‘Most distant double of our Milky Way discovered’ – Science

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Astronomers have discovered an extremely distant and thus very young galaxy that looks surprisingly similar to our Milky Way. The European Southern Observatory ESO has announced this.

The galaxy is so distant that its light has taken more than 12 billion years to reach us: we see it as it was when the Universe was only 1.4 billion years old. It is also surprisingly orderly, which contradicts the theory that all galaxies in the early Universe were turbulent and unstable.

It is the galaxy SPT0418-47 that was outwitted with the ALMA radio telescope in Chile. Although it does not appear to have spiral arms, it has at least two features characteristic of our Milky Way: a rotating disk and a central bulge or ‘bulge’, a large group of stars gathered around the center of the galaxy.

It is the first time that such a bulge has been observed so early in the history of the universe, emphasizes the ESO of which Belgium is a founding member.

It makes SPT0418-47 the most distant double from the Milky Way. ‘The big surprise was that, contrary to what was expected on the basis of model calculations and earlier, less accurate observations, this galaxy is quite similar to nearby galaxies,’ says Filippo Fraternali of the University of Groningen.

The young galaxies in the early Universe were not yet fully grown. Therefore, astronomers expected them to be chaotic and not exhibit the unmistakable structures typical of adult galaxies such as the Milky Way. The investigation of distant galaxies such as SPT0418-47 is essential to our understanding of how galaxies formed and evolved, according to ESO. It provides new insights about the past of our universe.

This galaxy is so distant that we see it when the Universe was only ten percent of its present age. It took his light 12 billion years to reach Earth. By studying this system, we go back to a time when the development of these baby systems had only just started.

Because these galaxies are so distant, detailed observations with even the most powerful telescopes are nearly impossible: the galaxies normally appear as tiny, faint specks. The team was able to overcome this obstacle by using a nearby galaxy that acts as a powerful magnifying glass – a phenomenon called the gravitational lens effect. In this effect, the light from the distant galaxy is distorted and deflected by the gravitational pull of the lens system.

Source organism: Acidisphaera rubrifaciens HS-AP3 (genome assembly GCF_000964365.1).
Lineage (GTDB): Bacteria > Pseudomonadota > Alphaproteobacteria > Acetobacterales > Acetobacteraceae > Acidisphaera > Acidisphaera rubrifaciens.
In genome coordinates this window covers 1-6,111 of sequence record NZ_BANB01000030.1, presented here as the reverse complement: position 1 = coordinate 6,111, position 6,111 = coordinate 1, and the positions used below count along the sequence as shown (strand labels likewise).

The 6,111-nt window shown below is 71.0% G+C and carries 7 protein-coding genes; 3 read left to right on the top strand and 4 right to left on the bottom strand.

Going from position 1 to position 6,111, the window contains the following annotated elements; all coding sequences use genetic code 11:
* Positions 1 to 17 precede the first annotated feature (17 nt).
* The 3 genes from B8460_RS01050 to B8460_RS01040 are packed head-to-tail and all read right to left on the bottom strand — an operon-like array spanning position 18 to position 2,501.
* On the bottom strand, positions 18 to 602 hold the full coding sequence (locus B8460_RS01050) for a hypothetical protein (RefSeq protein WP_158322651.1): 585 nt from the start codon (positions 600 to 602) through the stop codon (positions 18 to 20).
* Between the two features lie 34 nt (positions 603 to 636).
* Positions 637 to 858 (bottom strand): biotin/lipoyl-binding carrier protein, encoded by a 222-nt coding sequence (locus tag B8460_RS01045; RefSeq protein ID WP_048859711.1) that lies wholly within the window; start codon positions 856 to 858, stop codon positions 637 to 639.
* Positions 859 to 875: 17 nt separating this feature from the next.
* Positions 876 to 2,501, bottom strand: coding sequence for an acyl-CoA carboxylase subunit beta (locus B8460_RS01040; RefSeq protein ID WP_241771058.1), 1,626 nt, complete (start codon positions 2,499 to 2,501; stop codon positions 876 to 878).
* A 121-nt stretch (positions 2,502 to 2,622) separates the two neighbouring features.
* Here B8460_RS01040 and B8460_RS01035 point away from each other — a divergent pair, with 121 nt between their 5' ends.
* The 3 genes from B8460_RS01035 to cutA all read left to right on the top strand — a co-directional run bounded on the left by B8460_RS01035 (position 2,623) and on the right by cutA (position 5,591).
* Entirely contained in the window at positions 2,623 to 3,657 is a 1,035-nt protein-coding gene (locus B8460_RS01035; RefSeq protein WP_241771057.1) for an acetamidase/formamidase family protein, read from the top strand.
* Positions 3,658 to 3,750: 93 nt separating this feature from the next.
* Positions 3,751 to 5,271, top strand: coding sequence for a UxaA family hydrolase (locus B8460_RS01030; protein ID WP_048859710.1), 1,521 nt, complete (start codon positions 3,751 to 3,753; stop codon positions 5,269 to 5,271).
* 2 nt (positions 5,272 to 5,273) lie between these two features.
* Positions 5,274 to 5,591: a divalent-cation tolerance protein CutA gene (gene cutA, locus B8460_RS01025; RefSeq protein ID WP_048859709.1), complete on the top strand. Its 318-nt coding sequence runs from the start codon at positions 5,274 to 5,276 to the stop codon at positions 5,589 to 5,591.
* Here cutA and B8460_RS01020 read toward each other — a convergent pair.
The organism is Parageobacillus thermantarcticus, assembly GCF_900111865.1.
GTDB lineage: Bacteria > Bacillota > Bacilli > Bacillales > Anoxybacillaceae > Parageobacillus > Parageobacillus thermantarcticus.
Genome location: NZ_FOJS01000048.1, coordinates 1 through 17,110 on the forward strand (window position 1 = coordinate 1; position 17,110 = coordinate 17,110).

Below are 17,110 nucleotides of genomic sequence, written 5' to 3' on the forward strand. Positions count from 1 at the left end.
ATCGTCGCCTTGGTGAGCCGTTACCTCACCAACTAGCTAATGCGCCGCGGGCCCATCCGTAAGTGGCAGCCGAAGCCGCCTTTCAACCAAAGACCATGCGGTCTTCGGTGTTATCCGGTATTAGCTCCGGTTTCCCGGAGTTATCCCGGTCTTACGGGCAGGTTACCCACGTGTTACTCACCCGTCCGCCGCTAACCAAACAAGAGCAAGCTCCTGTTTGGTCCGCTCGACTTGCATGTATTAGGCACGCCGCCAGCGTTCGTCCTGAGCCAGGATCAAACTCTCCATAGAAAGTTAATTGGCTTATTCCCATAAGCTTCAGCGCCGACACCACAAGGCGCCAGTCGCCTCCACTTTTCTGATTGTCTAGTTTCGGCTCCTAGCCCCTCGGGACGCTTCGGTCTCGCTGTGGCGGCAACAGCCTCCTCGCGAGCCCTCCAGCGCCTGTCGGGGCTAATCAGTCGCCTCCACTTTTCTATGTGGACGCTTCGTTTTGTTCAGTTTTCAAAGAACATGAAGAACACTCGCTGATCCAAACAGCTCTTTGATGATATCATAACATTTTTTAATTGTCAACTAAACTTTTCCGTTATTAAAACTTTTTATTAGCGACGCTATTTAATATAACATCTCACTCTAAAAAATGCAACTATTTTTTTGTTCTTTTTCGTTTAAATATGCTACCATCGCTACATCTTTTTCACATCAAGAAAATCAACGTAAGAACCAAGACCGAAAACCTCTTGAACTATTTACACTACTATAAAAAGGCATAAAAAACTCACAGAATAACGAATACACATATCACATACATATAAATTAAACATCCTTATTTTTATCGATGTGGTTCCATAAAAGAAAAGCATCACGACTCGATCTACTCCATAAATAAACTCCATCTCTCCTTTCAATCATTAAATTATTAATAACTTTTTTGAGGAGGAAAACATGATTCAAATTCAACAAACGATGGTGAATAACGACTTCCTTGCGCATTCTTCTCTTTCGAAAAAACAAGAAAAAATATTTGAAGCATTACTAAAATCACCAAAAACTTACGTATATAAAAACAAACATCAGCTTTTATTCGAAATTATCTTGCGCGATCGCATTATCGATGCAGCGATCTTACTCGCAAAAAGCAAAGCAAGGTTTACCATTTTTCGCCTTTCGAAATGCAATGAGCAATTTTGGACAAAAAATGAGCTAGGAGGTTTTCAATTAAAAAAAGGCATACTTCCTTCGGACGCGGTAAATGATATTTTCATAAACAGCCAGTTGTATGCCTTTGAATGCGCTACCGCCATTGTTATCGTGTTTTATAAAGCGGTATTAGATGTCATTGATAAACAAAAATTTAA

With the help of this ‘lens system’, ALMA was able to look into the distant past with unprecedented detail. This makes the distant galaxy look much larger and appear misshapen. In this case, SPT0418-47 appears as an almost perfect ring of light around the lens system. That’s because the two galaxies are almost exactly aligned.

The research was led by Francesca Rizzovan of the Max-Planck-Institut für Astrophysik in Germany. The results are in the latest issue of the journal Nature.

The galaxy is so distant that its light has taken more than 12 billion years to reach us: we see it as it was when the Universe was only 1.4 billion years old. It is also surprisingly orderly, which contradicts the theory that all galaxies in the early Universe were turbulent and unstable – the galaxy SPT0418-47 that was outwitted by the ALMA radio telescope in Chile. Although it does not appear to have spiral arms, it has at least two features characteristic of our Milky Way: a rotating disk and a central bulge or ‘bulge’, a large group of stars that have gathered around the center of the galaxy. It is the first time that such a bulge has been observed so early in the history of the universe, emphasizes the ESO of which Belgium is a founding member. It makes SPT0418-47 the most distant double from the Milky Way. ‘The big surprise was that, contrary to what was expected on the basis of model calculations and earlier, less accurate observations, this galaxy is quite similar to nearby galaxies,’ says Filippo Fraternali of the University of Groningen. The young galaxies in the early Universe were not yet fully grown. Therefore, astronomers expected them to be chaotic and not exhibit the unmistakable structures typical of adult galaxies such as the Milky Way. The investigation of distant galaxies such as SPT0418-47 is essential to our understanding of how galaxies formed and evolved, according to ESO. It provides new insights about the past of our universe. This galaxy is so distant that we see it when the Universe was only ten percent of its present age. It took his light 12 billion years to reach Earth. By studying this system, we go back to a time when the development of these baby systems had only just started. Because these galaxies are so distant, detailed observations with even the most powerful telescopes are nearly impossible: the galaxies normally appear as tiny, faint specks. The team was able to overcome this obstacle by using a nearby galaxy that acts as a powerful magnifying glass – a phenomenon called the gravitational lens effect. In this effect, the light from the distant galaxy is distorted and deflected by the gravitational pull of the lens system. With the help of this ‘lens system’, ALMA was able to look into the distant past with unprecedented detail. This makes the distant galaxy look much larger and appear misshapen. In this case, SPT0418-47 appears as an almost perfect ring of light around the lens system. That’s because the two galaxies are almost exactly aligned. The research was led by Francesca Rizzovan of the Max-Planck-Institut für Astrophysik in Germany. The results are in the latest issue of the journal Nature.

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